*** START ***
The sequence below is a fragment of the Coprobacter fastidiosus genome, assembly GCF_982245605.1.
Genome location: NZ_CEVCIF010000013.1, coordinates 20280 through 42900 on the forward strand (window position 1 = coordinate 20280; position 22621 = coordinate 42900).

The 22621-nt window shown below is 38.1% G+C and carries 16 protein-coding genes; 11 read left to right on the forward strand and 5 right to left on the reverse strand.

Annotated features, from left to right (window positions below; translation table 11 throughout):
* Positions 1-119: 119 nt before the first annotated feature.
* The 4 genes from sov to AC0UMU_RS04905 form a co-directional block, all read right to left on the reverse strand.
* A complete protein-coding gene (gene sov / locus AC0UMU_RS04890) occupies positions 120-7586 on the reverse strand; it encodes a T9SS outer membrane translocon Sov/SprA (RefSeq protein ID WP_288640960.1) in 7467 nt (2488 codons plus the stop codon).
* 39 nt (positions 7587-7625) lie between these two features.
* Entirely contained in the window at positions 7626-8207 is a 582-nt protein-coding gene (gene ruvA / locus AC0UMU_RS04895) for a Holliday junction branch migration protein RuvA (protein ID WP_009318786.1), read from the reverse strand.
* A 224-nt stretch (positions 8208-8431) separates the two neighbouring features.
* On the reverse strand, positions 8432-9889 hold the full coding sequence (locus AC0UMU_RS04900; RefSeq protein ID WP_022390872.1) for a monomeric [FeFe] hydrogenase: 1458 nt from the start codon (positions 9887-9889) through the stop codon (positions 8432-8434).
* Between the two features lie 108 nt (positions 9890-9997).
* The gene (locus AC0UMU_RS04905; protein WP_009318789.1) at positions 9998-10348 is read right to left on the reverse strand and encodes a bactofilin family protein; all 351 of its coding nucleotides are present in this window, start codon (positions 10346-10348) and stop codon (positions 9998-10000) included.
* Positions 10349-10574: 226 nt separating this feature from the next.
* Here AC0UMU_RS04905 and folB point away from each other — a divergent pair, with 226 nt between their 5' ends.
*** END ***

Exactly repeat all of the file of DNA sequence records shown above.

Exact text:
The sequence below is a fragment of the Coprobacter fastidiosus genome, assembly GCF_982245605.1.
Genome location: NZ_CEVCIF010000013.1, coordinates 20280 through 42900 on the forward strand (window position 1 = coordinate 20280; position 22621 = coordinate 42900).

The 22621-nt window shown below is 38.1% G+C and carries 16 protein-coding genes; 11 read left to right on the forward strand and 5 right to left on the reverse strand.

Annotated features, from left to right (window positions below; translation table 11 throughout):
* Positions 1-119: 119 nt before the first annotated feature.
* The 4 genes from sov to AC0UMU_RS04905 form a co-directional block, all read right to left on the reverse strand.
* A complete protein-coding gene (gene sov / locus AC0UMU_RS04890) occupies positions 120-7586 on the reverse strand; it encodes a T9SS outer membrane translocon Sov/SprA (RefSeq protein ID WP_288640960.1) in 7467 nt (2488 codons plus the stop codon).
* 39 nt (positions 7587-7625) lie between these two features.
* Entirely contained in the window at positions 7626-8207 is a 582-nt protein-coding gene (gene ruvA / locus AC0UMU_RS04895) for a Holliday junction branch migration protein RuvA (protein ID WP_009318786.1), read from the reverse strand.
* A 224-nt stretch (positions 8208-8431) separates the two neighbouring features.
* On the reverse strand, positions 8432-9889 hold the full coding sequence (locus AC0UMU_RS04900; RefSeq protein ID WP_022390872.1) for a monomeric [FeFe] hydrogenase: 1458 nt from the start codon (positions 9887-9889) through the stop codon (positions 8432-8434).
* Between the two features lie 108 nt (positions 9890-9997).
* The gene (locus AC0UMU_RS04905; protein WP_009318789.1) at positions 9998-10348 is read right to left on the reverse strand and encodes a bactofilin family protein; all 351 of its coding nucleotides are present in this window, start codon (positions 10346-10348) and stop codon (positions 9998-10000) included.
* Positions 10349-10574: 226 nt separating this feature from the next.
* Here AC0UMU_RS04905 and folB point away from each other — a divergent pair, with 226 nt between their 5' ends.